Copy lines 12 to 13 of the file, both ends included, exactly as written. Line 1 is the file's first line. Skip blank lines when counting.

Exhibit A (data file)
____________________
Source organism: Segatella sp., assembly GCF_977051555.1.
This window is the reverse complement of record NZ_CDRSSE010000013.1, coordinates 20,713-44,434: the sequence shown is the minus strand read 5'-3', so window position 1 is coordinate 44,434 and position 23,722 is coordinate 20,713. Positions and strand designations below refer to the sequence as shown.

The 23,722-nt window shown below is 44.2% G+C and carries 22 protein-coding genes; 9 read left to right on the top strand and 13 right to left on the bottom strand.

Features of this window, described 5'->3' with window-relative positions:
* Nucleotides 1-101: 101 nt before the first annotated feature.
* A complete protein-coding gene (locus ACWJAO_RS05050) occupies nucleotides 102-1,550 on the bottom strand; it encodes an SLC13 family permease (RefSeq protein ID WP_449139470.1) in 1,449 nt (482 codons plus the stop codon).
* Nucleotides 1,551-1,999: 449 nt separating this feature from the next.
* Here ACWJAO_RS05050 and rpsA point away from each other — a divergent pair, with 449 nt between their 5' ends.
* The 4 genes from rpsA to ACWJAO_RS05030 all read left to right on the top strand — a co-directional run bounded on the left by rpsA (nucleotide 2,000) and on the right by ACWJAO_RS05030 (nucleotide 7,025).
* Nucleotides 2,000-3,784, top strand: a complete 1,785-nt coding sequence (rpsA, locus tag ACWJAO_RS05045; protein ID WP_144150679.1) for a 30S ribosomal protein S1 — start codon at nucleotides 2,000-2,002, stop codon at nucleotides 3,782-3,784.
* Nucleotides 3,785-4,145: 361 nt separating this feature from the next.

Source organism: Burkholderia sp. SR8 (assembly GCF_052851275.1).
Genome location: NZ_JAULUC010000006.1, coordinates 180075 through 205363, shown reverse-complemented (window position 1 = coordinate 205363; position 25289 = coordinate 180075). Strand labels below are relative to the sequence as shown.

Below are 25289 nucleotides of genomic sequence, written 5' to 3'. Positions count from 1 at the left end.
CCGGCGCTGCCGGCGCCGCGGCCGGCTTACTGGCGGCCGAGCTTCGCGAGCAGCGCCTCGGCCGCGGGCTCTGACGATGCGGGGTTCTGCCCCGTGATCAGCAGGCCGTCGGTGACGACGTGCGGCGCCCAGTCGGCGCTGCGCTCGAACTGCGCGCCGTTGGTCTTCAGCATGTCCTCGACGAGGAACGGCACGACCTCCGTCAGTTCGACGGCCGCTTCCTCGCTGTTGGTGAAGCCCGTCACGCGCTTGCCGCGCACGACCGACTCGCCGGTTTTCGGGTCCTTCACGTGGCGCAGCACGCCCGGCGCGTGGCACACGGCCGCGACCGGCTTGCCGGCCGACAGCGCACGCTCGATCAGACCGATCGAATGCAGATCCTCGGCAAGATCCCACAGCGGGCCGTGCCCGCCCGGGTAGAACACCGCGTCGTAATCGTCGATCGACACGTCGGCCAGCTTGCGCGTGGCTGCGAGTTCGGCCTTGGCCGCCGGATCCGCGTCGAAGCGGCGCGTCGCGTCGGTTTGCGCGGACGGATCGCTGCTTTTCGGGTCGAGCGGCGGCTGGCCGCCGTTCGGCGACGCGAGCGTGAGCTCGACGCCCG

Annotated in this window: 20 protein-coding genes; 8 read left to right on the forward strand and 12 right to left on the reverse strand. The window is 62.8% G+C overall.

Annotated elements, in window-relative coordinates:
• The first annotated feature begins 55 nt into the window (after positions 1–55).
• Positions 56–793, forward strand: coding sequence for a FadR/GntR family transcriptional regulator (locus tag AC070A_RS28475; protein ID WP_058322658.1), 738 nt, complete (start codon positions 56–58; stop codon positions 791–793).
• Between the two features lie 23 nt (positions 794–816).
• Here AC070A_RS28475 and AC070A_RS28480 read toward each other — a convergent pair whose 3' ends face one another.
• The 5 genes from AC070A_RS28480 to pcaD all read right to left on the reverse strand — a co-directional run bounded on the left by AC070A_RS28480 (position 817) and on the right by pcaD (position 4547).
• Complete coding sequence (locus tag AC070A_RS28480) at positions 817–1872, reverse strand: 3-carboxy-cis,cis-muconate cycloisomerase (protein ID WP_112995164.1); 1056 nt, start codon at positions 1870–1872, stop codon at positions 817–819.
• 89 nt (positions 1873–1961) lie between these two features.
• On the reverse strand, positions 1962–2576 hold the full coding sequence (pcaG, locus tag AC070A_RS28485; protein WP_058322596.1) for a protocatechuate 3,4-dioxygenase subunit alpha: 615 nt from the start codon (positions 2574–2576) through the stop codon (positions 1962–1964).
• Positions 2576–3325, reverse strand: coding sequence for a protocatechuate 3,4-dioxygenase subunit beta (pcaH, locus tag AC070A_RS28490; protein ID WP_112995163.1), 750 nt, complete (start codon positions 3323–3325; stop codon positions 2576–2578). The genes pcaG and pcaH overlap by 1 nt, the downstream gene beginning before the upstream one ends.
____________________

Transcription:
Source organism: Burkholderia sp. SR8 (assembly GCF_052851275.1).
Genome location: NZ_JAULUC010000006.1, coordinates 180075 through 205363, shown reverse-complemented (window position 1 = coordinate 205363; position 25289 = coordinate 180075). Strand labels below are relative to the sequence as shown.